I have been waiting for a good brain training game to come out on the PSP since Brain Age debuted on the Nintendo DS. Little did I realize it would just be a doppelganger with nothing new to add. Don’t get me wrong, there are a lot of worthy things in Brain Age to take note of and use, but some of the exercises just seem like blatant rip-offs such as the math problems of people coming and going from a house (Brain Age) or a boat (Hot Brain). Be that as it may, Brain Age won’t be coming to the PSP so Hot Brain will have to do.
You are invited to the Hot Brain institute to take part in exercises that are designed to raise the temperature of your brain. You see, as Professor Warmer tells you, the more you think about an exercise the more blood flow is created which increases the temperature of your head. And the more the blood flows the smarter you can become. So who wants to become smarter? I know I do, and it has been shown that playing these types of games can boost our cognitive abilities. See Mom, games do make me smarter.
What seem like standard homework questions, based in this timed format test your mental reflexes as you work through the exercises. The more you work, you open up harder levels of difficulty, the more you get right, the hotter your brain becomes. There are several categories of questions ranging from memory of sequences to concentration which are each presented in three types of formats. For example, sequences can either be performed as a progression of shapes or as directions for a cab to take through a city street. Some are more visual while others are more intuitive, it’s interesting just to see where you fall in the spectrum. You can practice all of these individual exercises or you can go straight to the master test; this uses one of each subcategory to score your overall brain temperature, with each exercise progressing from easy to hard.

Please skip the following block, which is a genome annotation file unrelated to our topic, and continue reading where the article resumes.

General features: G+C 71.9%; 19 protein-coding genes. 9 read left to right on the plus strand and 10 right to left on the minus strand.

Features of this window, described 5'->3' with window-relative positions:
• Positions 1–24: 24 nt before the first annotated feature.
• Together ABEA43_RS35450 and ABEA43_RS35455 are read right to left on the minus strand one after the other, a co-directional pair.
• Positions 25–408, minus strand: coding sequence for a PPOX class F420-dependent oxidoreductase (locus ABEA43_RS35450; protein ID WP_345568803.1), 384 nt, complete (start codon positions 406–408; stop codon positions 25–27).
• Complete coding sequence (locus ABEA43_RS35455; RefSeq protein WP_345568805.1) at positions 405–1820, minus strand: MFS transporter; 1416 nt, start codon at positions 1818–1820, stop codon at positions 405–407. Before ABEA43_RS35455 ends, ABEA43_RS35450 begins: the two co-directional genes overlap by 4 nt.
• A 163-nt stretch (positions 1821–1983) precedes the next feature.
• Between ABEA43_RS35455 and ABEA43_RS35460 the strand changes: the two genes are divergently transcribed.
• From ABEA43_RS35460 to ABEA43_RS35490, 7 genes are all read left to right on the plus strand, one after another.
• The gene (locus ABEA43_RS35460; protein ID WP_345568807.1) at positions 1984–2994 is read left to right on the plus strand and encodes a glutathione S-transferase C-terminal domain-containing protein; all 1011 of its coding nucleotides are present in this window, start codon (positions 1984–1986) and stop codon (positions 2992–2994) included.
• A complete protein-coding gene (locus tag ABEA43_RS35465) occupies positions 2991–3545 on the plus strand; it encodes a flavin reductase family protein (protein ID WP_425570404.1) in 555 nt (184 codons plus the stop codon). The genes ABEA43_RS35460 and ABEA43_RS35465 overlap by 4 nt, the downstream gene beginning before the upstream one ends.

Overall the graphics and play seem a little dumbed down for the PSP, and the load times seem to take longer than one would suspect for such non-invasive play. Fred Willard voicing the Professor is an excellent addition to this game as his dry wise-cracks goad you along and remind you that this is for fun. The tests are interesting and wide-ranging enough for me to perfect my lacking areas, while having a good time trying to best my own scores. If that isn’t enough for you then you can utilize the PSP’s wireless capability to go brain-to-brain with a friend and really kick some gray-matter.
Despite being a copy of another title, it is a copy of a successful one that serves an important purpose for young and old alike. For me, personally, it really did feel like I was getting my brain working, and I can definitely see the benefit of continually doing these exercises.